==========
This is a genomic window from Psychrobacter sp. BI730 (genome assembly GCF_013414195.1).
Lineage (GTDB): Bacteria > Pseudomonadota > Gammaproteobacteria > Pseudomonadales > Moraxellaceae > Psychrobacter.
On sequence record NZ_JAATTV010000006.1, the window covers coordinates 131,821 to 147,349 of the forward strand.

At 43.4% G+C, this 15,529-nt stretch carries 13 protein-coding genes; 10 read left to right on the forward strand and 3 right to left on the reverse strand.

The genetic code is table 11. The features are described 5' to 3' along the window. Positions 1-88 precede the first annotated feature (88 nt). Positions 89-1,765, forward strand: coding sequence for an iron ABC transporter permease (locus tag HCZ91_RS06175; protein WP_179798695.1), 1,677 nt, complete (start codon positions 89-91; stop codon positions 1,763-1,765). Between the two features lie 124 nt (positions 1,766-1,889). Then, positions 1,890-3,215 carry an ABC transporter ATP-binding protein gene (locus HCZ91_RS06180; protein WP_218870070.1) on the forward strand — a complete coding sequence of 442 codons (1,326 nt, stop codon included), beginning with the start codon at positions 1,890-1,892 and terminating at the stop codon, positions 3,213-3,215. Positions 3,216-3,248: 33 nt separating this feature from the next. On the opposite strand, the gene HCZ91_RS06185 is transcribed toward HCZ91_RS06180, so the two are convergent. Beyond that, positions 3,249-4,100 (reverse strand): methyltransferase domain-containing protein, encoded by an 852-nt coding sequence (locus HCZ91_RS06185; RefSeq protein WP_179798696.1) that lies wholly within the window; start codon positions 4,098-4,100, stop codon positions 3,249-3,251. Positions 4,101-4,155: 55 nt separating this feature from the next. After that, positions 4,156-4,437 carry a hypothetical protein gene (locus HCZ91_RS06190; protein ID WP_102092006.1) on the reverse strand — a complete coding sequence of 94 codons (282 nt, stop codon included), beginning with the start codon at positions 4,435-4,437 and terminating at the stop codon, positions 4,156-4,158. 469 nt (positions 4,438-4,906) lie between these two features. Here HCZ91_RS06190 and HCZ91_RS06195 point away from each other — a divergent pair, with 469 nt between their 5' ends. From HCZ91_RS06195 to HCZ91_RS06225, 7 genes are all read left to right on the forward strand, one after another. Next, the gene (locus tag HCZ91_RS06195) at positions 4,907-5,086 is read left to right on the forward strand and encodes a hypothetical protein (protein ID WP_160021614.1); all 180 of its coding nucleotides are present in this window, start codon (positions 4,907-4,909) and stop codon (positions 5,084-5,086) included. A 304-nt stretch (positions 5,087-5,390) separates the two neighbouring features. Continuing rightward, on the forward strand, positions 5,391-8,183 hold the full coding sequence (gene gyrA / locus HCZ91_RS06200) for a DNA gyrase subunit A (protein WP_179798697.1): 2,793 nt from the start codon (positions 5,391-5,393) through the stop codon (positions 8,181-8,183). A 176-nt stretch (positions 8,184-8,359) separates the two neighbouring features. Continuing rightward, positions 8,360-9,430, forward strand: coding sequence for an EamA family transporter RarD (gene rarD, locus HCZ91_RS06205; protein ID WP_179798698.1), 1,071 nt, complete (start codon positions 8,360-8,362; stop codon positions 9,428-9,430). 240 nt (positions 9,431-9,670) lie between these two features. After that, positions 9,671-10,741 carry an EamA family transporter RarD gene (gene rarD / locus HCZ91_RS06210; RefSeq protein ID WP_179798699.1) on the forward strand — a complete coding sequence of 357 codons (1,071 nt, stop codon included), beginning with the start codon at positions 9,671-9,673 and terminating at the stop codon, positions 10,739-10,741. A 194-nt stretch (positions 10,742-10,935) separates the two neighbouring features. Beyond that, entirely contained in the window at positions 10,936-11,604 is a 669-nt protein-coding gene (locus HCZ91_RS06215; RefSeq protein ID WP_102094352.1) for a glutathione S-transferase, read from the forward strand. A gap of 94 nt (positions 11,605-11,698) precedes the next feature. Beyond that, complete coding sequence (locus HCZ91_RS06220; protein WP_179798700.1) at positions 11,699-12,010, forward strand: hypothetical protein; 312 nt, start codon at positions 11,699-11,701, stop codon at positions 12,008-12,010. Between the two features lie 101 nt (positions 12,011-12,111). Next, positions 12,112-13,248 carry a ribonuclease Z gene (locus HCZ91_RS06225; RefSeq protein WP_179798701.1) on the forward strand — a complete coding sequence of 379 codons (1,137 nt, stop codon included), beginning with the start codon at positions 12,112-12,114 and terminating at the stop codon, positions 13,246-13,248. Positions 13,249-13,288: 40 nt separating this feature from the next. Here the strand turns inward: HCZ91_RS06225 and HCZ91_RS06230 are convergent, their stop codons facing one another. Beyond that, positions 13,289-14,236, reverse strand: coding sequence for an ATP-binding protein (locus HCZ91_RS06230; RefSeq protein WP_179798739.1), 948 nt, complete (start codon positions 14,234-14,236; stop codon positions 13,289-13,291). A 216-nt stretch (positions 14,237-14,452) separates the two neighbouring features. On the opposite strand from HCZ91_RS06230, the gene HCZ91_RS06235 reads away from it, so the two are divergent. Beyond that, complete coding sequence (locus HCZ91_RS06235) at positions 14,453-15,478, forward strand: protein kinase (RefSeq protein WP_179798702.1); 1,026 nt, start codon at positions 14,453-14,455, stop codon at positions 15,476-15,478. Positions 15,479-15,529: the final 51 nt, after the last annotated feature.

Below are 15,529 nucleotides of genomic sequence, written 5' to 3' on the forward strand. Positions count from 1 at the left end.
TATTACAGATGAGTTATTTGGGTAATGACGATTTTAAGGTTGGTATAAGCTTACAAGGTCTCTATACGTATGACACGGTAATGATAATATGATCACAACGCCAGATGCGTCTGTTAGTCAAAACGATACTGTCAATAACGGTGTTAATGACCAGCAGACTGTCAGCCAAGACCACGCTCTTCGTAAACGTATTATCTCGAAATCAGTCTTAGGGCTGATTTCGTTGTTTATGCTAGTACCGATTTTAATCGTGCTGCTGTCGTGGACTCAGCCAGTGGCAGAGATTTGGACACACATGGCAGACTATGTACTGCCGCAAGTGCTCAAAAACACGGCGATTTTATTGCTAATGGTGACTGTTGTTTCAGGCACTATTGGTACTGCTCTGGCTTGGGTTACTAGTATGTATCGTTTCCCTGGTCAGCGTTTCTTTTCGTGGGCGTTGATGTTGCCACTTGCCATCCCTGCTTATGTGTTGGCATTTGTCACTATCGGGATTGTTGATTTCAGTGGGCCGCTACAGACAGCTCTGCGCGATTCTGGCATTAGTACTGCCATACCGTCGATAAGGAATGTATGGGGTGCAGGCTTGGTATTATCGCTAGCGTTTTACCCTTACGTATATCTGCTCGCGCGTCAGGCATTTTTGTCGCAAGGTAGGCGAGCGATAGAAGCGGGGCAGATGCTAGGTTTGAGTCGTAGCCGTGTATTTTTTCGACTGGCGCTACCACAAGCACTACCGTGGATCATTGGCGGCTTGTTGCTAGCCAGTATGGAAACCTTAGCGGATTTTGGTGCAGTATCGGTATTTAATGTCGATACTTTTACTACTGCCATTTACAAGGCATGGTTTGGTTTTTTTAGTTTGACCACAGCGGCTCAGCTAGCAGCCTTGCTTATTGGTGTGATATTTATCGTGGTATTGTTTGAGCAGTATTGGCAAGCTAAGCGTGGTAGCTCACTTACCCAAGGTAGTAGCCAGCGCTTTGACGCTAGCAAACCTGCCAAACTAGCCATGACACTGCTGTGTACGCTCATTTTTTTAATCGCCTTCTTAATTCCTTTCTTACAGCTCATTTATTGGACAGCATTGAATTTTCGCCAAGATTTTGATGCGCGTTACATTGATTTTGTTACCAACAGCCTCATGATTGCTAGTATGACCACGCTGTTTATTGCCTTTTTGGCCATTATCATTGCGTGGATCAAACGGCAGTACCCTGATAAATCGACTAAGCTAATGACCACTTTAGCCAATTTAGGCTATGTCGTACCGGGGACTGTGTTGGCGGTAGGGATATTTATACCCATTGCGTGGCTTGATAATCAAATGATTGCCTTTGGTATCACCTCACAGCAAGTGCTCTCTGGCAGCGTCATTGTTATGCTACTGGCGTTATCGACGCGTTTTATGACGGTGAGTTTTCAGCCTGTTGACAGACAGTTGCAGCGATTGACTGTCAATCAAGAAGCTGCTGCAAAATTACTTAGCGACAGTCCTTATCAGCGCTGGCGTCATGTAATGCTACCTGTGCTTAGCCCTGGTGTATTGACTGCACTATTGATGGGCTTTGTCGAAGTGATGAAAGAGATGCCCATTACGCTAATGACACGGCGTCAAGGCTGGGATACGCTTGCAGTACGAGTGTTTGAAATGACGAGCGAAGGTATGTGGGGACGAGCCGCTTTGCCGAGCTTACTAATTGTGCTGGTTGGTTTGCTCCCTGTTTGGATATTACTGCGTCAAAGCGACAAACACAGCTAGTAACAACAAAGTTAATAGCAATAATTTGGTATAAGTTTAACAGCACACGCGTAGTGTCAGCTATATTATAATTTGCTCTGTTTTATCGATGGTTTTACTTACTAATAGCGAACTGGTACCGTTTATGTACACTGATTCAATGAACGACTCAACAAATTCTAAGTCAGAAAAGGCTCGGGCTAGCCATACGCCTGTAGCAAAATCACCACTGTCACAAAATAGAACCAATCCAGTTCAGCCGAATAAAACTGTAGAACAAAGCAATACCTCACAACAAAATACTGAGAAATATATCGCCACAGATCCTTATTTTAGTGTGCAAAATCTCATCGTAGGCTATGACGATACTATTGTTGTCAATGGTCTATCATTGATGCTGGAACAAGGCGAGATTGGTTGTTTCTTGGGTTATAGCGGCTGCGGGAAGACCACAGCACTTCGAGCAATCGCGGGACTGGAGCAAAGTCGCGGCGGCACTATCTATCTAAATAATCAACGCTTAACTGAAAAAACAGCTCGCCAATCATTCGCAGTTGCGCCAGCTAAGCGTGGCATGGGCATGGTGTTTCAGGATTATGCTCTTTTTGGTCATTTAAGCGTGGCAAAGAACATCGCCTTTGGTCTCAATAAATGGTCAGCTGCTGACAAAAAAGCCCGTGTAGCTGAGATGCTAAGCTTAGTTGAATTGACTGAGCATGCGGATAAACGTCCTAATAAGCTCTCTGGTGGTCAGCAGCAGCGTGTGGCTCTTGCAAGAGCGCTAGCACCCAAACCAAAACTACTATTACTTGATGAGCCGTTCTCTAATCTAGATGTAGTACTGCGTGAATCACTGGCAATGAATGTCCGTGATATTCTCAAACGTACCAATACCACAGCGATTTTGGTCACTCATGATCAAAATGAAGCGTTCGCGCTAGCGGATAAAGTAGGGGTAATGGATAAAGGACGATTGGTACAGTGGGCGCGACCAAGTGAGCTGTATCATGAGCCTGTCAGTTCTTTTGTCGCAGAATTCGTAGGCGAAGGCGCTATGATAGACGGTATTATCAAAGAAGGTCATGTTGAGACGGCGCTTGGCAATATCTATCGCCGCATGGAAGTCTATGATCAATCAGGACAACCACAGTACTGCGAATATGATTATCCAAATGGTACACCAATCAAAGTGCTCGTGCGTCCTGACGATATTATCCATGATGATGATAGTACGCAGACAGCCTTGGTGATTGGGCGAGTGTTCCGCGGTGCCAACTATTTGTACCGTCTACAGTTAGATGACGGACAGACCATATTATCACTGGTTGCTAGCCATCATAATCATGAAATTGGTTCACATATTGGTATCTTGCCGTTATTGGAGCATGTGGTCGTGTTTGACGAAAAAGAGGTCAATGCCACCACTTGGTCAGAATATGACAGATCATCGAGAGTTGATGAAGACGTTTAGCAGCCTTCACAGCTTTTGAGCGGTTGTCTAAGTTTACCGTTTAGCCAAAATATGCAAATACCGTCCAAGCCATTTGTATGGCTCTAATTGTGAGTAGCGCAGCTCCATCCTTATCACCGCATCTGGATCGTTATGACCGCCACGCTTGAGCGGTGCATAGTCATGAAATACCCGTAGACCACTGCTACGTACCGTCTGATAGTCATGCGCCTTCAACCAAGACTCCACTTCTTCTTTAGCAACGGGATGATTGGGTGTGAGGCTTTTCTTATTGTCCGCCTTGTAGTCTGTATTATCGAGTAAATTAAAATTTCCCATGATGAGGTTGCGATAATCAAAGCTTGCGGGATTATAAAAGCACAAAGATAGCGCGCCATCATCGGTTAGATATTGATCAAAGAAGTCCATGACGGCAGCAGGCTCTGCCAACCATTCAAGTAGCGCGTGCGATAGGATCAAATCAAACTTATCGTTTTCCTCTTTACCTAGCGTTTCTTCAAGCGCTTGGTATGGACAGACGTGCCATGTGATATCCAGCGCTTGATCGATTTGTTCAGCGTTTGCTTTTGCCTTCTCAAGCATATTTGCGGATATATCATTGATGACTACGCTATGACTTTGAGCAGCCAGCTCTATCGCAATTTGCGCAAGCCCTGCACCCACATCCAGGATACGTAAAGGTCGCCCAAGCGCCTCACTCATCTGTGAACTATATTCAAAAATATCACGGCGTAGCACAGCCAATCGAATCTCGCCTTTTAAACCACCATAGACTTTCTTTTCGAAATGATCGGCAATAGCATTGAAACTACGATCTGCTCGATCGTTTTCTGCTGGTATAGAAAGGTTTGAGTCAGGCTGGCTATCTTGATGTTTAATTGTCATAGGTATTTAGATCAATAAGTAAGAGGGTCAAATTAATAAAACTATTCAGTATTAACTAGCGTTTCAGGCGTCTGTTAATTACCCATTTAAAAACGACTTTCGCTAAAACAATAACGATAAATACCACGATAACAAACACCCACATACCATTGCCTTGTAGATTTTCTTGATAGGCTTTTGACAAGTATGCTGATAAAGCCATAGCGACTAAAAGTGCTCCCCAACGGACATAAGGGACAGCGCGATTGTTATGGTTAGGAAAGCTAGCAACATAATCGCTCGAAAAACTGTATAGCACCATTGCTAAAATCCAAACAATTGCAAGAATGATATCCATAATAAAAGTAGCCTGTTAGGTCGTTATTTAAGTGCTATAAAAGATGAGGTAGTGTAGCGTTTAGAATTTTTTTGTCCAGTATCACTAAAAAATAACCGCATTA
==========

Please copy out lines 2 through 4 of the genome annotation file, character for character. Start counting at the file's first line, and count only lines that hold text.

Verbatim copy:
Lineage (GTDB): Bacteria > Pseudomonadota > Gammaproteobacteria > Pseudomonadales > Moraxellaceae > Psychrobacter.
On sequence record NZ_JAATTV010000006.1, the window covers coordinates 131,821 to 147,349 of the forward strand.

At 43.4% G+C, this 15,529-nt stretch carries 13 protein-coding genes; 10 read left to right on the forward strand and 3 right to left on the reverse strand.